Tuesday, March 27, 2007

Video: Stephanie Booth

Stephanie Booth's presentation about Multilingual blogging given at Blogcamp Switzerland is now online. Stephanie discussed blogging in multiple languages. Her own blog is in English and French, however, she doesn't post translations. Sometimes she writes a post in French, and other times she will write in English. She also discusses the difficulties encountered with posting in different languages and how differences in language and culture can separate people.

My question for Stephanie is: Do you notice that people often have a different personality when the speak (or write) in a language different to their own? I think I myself am a bit different when I'm speaking German than when I am speaking English. Another example I've noticed is the difference in Michelene Calmy-Rey's (a Swiss political leader for you folks not here in Switzerland) persona in German vs her persona in French. The first time I saw Calmy-Rey speak in French I was amazed at the difference to the way she spoke in German.


Expat Traveler said...

I got introduced to Stephanies blog back in 2004 by a fellow blogger living in Lausanne..

She's so impressive and been blogging for some time...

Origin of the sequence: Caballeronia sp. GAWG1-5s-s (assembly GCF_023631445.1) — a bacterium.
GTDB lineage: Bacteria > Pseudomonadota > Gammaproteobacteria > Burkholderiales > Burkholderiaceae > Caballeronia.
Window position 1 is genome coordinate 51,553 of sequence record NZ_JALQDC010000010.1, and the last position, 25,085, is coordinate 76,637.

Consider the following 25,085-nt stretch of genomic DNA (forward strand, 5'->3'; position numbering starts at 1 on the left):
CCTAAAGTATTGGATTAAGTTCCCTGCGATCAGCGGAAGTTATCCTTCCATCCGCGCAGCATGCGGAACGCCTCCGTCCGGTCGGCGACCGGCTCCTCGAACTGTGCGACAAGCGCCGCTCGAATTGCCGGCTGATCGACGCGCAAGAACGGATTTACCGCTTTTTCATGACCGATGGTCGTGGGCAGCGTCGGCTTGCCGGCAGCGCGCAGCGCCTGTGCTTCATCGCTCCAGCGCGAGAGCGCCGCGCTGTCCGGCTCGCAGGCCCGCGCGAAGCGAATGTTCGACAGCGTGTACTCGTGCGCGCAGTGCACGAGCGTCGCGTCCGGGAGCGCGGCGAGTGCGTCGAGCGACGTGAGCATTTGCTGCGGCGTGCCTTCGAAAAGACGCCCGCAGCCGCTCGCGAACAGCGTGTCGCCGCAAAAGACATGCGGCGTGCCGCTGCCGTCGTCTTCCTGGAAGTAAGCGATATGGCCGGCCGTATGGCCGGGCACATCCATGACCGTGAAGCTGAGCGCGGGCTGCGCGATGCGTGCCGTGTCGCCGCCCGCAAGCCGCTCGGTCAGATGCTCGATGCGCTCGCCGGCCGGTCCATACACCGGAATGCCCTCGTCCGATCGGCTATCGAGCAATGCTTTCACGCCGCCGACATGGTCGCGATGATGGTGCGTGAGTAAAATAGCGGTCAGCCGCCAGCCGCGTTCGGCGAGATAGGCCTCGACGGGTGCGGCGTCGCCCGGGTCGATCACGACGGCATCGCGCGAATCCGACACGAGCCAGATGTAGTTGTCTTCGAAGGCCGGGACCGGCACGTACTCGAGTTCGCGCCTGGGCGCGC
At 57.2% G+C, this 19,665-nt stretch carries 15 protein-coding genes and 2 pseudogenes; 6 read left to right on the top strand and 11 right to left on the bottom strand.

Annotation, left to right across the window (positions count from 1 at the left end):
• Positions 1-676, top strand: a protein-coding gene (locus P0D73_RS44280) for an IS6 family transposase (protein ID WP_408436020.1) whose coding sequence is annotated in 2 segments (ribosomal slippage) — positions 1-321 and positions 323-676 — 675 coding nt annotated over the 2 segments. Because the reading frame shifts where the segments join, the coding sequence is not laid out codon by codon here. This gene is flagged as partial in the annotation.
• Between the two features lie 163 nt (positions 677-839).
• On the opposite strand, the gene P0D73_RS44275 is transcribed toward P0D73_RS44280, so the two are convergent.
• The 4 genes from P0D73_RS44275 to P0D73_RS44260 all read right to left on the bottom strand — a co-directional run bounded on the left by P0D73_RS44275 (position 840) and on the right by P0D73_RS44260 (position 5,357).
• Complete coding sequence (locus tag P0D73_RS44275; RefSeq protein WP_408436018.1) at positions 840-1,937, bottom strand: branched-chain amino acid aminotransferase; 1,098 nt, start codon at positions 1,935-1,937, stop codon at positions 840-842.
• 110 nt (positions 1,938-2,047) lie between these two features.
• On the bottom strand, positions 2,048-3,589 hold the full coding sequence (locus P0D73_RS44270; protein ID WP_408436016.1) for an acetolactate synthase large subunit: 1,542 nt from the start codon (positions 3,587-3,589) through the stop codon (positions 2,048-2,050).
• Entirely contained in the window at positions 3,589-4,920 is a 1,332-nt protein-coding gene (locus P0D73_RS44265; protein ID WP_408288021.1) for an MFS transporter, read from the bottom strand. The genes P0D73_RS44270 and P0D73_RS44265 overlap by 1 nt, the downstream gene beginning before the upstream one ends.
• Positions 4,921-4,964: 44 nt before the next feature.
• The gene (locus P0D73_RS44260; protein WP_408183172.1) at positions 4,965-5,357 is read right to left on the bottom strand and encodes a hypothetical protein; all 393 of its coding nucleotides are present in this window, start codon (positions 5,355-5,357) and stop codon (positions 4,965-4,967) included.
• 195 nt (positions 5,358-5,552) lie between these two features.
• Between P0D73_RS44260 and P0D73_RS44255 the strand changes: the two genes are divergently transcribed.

That is a great question...

I think at least each language has very different tones, especially swiss german to English...

Are you fluent in German?

Greg said...

E: It is pretty impressive that she can keep on coming up with things to write about that are interesting. I was just now thinking about the question I ask here, but I realized that this is something she covers in the talk. She uses the example of Loic LeMeur. I was reminded of this when I was watching Loic LeMeur last night on CNN during the French election coverage.

Is there any American fluent in German without at least one parent that speaks the language? A few of my American friends mention that they think my German is "Perfect". When I talk to IT recruiters over the phone, they think my German could be better. After about two years, I'm now to the point where I can just speak German without having to think too much, but there are times when I'll just go drop an English word into the conversation because I don't have the German word in my head. Sometimes, I'll get into conversations where I'm speaking English and the other party speaks German, or vice-versa. I speak better German than most of the other english speakers I know. In fact I rarely speak German outside of the house except when I talk to other native English speakers (with the exception of when I'm in France.....)

Here in Switzerland though, I'll be speaking Baslerduetsch and someone speaking Zueriduetch or Baernduetsch won't understand me. To make things worse, my wife and her family mostly speak Walser (NOT Walliser).

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